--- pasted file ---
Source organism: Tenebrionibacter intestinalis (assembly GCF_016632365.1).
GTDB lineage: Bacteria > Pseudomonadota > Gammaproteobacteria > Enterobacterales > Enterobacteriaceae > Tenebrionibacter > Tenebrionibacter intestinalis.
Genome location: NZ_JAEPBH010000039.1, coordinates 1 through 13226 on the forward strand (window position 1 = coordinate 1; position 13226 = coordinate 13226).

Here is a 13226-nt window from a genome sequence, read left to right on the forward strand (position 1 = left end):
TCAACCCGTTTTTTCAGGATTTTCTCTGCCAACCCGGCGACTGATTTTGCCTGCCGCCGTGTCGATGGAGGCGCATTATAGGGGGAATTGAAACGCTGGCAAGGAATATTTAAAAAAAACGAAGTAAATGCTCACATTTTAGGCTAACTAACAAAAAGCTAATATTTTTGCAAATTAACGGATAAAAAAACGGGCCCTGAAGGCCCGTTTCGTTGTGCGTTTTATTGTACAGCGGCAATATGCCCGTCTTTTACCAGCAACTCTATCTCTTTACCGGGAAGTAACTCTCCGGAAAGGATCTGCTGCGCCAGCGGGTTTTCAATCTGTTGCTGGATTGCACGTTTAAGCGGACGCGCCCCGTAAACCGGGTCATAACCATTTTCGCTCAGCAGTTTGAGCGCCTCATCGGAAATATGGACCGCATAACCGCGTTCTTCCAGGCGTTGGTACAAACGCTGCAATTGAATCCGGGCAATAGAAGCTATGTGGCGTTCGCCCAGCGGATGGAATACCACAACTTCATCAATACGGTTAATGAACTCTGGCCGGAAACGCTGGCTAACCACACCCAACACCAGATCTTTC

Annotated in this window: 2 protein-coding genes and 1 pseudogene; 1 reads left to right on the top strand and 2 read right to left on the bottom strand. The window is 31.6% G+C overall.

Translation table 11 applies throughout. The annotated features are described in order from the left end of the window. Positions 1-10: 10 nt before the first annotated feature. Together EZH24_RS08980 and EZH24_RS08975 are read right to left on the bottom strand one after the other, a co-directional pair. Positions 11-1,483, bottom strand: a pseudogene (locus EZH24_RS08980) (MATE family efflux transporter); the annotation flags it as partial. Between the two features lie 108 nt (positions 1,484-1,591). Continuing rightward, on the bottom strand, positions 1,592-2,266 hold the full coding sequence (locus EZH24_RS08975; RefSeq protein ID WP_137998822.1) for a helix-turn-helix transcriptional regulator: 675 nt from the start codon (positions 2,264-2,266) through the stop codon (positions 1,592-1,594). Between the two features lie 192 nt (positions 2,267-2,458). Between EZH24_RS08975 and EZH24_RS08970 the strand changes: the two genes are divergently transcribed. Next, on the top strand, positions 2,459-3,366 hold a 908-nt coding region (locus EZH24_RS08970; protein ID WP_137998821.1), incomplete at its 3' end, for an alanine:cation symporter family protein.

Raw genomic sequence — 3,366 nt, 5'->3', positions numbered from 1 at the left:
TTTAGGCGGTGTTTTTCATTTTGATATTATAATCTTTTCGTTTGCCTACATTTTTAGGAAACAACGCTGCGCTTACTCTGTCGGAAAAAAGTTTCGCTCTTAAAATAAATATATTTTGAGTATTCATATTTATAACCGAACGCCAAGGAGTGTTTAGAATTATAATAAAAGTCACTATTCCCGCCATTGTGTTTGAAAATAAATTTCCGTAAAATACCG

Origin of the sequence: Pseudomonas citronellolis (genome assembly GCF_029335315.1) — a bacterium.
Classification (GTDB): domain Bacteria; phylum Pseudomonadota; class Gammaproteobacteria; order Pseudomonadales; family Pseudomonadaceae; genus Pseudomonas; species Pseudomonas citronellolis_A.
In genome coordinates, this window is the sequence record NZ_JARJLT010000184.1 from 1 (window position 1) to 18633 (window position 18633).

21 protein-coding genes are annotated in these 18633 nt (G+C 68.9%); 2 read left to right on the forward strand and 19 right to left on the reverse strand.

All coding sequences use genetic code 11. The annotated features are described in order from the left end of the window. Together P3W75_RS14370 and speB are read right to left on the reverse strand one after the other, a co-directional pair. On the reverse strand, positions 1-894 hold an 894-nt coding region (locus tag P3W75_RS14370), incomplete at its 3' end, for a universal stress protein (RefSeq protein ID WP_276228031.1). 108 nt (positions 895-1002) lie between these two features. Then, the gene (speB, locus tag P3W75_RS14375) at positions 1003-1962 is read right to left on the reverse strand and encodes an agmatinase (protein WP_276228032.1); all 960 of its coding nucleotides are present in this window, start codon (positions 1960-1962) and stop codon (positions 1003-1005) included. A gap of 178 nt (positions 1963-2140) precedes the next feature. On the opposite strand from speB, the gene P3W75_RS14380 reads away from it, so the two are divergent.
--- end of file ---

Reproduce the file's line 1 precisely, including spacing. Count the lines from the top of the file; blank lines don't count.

Source organism: Tenebrionibacter intestinalis (assembly GCF_016632365.1).